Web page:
Food, Recipes

Rosemary Green Tea Lemonade

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Rosemary Green Tea Lemonade

My mother has an amazing green thumb! With her as inspiration, I am now on the journey, though on a very small scale, of discovering my inner horticulturalist (propagating plants, tending to a ficus tree in my living room affectionately named Benjamin). However, I am definitely reaping the benefits of my mother’s fantastic garden. She has a ton of herbs to pick from and several fruit trees. The super bonus: my parents live six blocks away and they are very generous with their bounty. One of my absolute favorite herbs is rosemary and I am fortunate to be able to take clippings from my mother’s very large rosemary bush weekly. It is such a delicious, fragrant herb! I have used it in stews, in my bathtub and in my homemade soaps.

Rosemary is a perfect herb to have around the house and especially in your work place. The distinct fragrance of rosemary promotes awareness and retention of information. In ancient Greece, students used to wear sprigs of rosemary in the hair and behind their ears when they were in class or taking an exam to help them concentrate. Keeping this herb on your desk will keep you charged throughout the day, plus it is easy to propagate in water; you do not need to have a green thumb to keep a sprig of rosemary alive! 🙂 The benefits of the aroma are extensive but so are the nutritional effects. This wonderful herb helps with digestion and circulation.

The summer heat is my excuse for consuming large amount of lemonade. Add green tea to that and I couldn’t be happier. That is unless you also add rosemary.

Rosemary Green Tea Lemonade

6 large lemons

2 green tea bags

Water

Your favorite sugar (I used raw sugar but coconut sugar or a liquid sugar works well too)

5 long sprigs of rosemary

1. Squeeze the lemons directly into a pitcher.

2. Seep the 2 green tea bags in 2 cups of water on the stove or boil water in a kettle and allow to sit. After 10 minutes, add to lemon juice and set aside.

3. Take the 5 sprigs of rosemary (make sure they are rinsed) and place in into a small pot. Add 2 cups of water and a cup of your choice of sugar (you need the sugar for the entire pitcher). If you have a smaller pitcher you may want to cut the amount of sugar by ¼. Allow the rosemary to simmer in the pot for 15 minutes on medium heat. Stir often to make sure it does not burn. After 15 minutes, let cool.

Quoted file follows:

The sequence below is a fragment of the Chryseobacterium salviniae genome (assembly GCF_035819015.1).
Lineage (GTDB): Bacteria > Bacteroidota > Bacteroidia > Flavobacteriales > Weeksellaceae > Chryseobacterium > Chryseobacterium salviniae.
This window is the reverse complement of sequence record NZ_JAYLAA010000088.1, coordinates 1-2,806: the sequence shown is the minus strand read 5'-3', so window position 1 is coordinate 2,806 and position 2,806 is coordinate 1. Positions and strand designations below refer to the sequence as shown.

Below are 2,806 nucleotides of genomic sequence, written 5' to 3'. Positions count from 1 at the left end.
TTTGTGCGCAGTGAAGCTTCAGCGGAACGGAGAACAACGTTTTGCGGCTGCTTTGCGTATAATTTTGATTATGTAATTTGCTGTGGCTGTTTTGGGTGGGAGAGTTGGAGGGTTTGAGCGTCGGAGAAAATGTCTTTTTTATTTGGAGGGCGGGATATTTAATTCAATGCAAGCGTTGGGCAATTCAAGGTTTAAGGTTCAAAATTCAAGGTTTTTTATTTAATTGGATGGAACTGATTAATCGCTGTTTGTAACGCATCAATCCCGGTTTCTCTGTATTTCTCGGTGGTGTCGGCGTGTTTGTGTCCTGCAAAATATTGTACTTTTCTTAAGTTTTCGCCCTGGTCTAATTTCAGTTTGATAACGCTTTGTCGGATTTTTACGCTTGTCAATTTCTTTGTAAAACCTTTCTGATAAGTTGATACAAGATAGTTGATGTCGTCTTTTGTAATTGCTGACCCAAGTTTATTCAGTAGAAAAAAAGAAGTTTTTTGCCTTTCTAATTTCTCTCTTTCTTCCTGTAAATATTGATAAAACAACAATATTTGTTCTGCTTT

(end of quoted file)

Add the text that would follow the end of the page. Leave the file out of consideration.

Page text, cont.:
4. Pull out the large sprigs of rosemary and discard. There may be several small pieces left behind. You can pass the mixture through a sieve prior to adding it to the lemon juice/green tea mixture or not. It is your preference. Either way, add the sweetened rosemary water to the pitcher and fill the rest of the pitcher with cold water.

5. Place in refrigerator for an hour or longer to make sure it is cold.

6. Add ice cubes and enjoy!

*Step 3 and the first part of step 4 are just ways to make a simple rosemary syrup. You can do these steps solely and add to a cup of coffee (hot or cold). A rosemary flavored coffee is absolutely delicious!

Tip: A rosemary beverage would pair very well with any dish that has asparagus, cranberry, fennel, mushrooms, garlic or onion. Try this beverage with my recipe for Zucchini Pasta with Avocado Mushroom Sauce or Christine Oppenheim’s Crispy Vegan Risotto Cakes.

Related: 3 Delicious Summer Cocktails

4 Refreshing Summer Spritzers

The Ultimate Virgin Bloody Mary

Also by Sorina: Best Natural Allergy Remedies

Gluten-free Quinoa Crackers

 

 

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Photo: Sorina Fant

Sorina Fant

Sorina Fant

Blogger at Mrs. 90019
Sorina is a writer and children’s book editor living in Los Angeles with her husband and her daughter. She loves mornings at the beach with her family, painting with her daughter, enormous cups of peppermint tea and taking a ton of pictures everywhere she goes. She also enjoys experimenting with new, healthy, gluten-free meals to feed her family. Follow Sorina on Instagram @SorinaFant and on Pinterest @SorinaFant.
  • Juhea Kim

    I love the story about rosemary being used in Ancient Greece. Rosemary does make me feel more alert! I’m going to have to try propagating it in water even though I’m pretty bad at being a green thumb 🙂

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